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September 30, 2023 08:04 pm | Updated 10:59 pm IST - Bengaluru


Aditya-L1 Mission: The fourth Earth-bound maneuvre (EBN#4) is performed successfully. ISRO’s ground stations at Mauritius, Bengaluru, SDSC-SHAR and Port Blair tracked the satellite during this operation, while a transportable terminal currently stationed in the Fiji islands for Aditya-L1 will support post-burn operations. | Photo Credit: ANI

The Aditya-L1 space craft which is headed to the Lagrangian 1 (L1) point has escaped the sphere of Earth’s influence. Aditya-L1 is India’s first space based observatory to study the Sun.”The spacecraft has travelled beyond a distance of 9.2 lakh kilometres from Earth, successfully escaping the sphere of Earth’s influence. It is now navigating its path towards the Sun-Earth Lagrange Point 1 (L1),” ISRO said on Saturday.

The space agency added that this is the second time in succession that ISRO could send a spacecraft outside the sphere of influence of the Earth, the first time being the Mars Orbiter Mission.On September 19, ISRO carried out the Trans-Lagrangian1 Insertion (TL1I) manoeuvre to send it towards L1. The TL1I manoeuvre marked the beginning of Aditya-L1’s 110-day journey towards the L1 point which lies between the Sun-Earth line.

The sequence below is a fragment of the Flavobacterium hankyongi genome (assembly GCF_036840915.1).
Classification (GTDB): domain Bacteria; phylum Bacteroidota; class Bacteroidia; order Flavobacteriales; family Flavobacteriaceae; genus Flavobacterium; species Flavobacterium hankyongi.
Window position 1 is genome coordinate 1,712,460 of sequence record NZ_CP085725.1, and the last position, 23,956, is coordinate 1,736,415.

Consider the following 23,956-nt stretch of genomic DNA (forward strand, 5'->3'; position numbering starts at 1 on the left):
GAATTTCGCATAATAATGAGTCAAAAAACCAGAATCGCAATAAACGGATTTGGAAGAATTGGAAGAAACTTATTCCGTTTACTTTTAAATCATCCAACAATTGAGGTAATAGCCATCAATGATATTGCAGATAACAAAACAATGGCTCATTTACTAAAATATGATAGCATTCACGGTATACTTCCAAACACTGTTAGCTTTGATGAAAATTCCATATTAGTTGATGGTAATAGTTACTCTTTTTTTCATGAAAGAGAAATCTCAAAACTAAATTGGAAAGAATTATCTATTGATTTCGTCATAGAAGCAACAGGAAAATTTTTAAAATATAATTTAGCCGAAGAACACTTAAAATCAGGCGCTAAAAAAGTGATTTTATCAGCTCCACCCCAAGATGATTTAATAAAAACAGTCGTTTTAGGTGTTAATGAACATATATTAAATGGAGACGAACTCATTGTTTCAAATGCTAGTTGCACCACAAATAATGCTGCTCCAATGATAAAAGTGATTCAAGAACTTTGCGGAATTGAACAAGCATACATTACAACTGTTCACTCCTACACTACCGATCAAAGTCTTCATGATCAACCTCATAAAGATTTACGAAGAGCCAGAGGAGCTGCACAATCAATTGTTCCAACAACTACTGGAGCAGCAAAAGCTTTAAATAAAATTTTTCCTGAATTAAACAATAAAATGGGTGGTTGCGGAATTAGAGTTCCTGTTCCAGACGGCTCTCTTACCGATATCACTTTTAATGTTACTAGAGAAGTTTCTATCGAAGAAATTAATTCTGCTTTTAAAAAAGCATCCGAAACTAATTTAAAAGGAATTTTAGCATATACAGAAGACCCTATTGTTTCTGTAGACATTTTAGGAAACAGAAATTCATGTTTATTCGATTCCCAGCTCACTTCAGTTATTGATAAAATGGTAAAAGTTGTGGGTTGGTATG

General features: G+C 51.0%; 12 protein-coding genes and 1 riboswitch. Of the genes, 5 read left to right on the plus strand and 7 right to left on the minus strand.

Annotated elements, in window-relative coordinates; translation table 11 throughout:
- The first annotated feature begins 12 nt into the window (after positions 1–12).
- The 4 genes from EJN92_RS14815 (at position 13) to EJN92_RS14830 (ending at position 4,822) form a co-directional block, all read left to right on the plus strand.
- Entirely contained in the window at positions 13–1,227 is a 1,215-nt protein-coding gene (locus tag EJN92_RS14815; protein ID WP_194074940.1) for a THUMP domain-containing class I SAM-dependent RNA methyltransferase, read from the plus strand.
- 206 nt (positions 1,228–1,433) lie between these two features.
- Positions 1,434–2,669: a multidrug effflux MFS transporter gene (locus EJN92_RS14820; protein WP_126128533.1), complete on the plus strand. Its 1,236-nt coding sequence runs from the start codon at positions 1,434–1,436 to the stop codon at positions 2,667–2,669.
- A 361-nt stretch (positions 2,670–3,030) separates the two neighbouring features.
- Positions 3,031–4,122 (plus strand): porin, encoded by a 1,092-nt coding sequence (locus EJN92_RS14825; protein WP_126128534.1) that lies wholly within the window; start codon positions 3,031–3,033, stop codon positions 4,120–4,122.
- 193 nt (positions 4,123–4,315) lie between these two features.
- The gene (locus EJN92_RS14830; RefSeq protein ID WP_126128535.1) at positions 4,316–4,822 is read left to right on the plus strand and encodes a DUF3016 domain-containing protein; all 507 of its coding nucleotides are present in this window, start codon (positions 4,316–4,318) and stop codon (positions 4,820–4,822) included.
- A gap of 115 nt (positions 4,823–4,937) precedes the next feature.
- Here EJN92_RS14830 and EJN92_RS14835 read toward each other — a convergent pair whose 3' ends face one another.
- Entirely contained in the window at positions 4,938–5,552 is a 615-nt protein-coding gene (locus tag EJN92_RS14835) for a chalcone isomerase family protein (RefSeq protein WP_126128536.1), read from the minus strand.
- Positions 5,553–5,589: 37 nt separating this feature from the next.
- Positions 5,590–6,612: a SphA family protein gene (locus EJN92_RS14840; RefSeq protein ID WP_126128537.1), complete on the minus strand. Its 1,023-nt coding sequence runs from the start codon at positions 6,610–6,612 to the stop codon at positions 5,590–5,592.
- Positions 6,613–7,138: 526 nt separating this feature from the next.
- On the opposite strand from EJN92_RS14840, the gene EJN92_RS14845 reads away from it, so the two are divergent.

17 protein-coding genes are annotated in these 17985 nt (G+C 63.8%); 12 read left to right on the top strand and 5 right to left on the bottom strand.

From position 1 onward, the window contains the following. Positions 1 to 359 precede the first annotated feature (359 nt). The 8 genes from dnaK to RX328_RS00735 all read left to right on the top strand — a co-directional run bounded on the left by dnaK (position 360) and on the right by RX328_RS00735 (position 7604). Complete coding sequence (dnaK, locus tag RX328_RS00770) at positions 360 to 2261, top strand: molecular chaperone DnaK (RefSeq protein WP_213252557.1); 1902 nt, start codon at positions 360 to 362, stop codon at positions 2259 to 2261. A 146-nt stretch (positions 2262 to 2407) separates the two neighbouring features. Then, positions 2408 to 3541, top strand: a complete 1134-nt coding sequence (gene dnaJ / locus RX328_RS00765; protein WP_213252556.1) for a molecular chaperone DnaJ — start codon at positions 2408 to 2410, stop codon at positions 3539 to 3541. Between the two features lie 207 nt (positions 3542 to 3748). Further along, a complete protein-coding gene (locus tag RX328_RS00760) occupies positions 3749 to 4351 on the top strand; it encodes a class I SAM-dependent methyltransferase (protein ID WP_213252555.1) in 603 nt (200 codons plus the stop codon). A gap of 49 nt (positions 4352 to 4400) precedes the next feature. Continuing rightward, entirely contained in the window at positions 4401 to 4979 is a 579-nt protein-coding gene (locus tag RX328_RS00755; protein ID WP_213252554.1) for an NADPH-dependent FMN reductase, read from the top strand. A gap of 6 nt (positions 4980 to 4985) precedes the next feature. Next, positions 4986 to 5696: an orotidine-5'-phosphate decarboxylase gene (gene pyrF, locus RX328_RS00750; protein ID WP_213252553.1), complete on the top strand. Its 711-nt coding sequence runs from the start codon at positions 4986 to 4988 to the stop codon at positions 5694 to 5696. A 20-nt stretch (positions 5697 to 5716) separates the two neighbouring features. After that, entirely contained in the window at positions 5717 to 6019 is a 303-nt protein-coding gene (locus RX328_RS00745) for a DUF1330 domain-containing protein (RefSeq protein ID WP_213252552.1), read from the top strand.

L1 is about 1.5 million km from the Earth and the distance of L1 from Earth is approximately 1% of the Earth-Sun distance.

Aditya-L1 was launched on September 2 by the Polar Satellite Launch Vehicle (PSLV) from the Satish Dhawan Space Centre in Sriharikota.

Following the launch ISTRC carried out four earth-bound manoeuvres between September 3 and September 15.

Aditya-L1 which is dedicated to the comprehensive study of the Sun has seven payloads. Five payloads were developed by ISRO and two by Indian academic institutes in collaboration with the space agency.

Upon arrival at the L1 point in January 2024, another manoeuvre will be performed which will bind Aditya-L1 to an orbit around L1. The satellite will spend its mission life orbiting around L1 in an irregularly shaped orbit in a plane roughly perpendicular to the line joining the Earth and the Sun.

Aditya-L1 has a mission life of five years during which its payloads are expected to provide the most crucial information to understand the problem of coronal heating; coronal mass ejection; pre-flare and flare activities and their characteristics; dynamics of space weather; and propagation of particles and fields.


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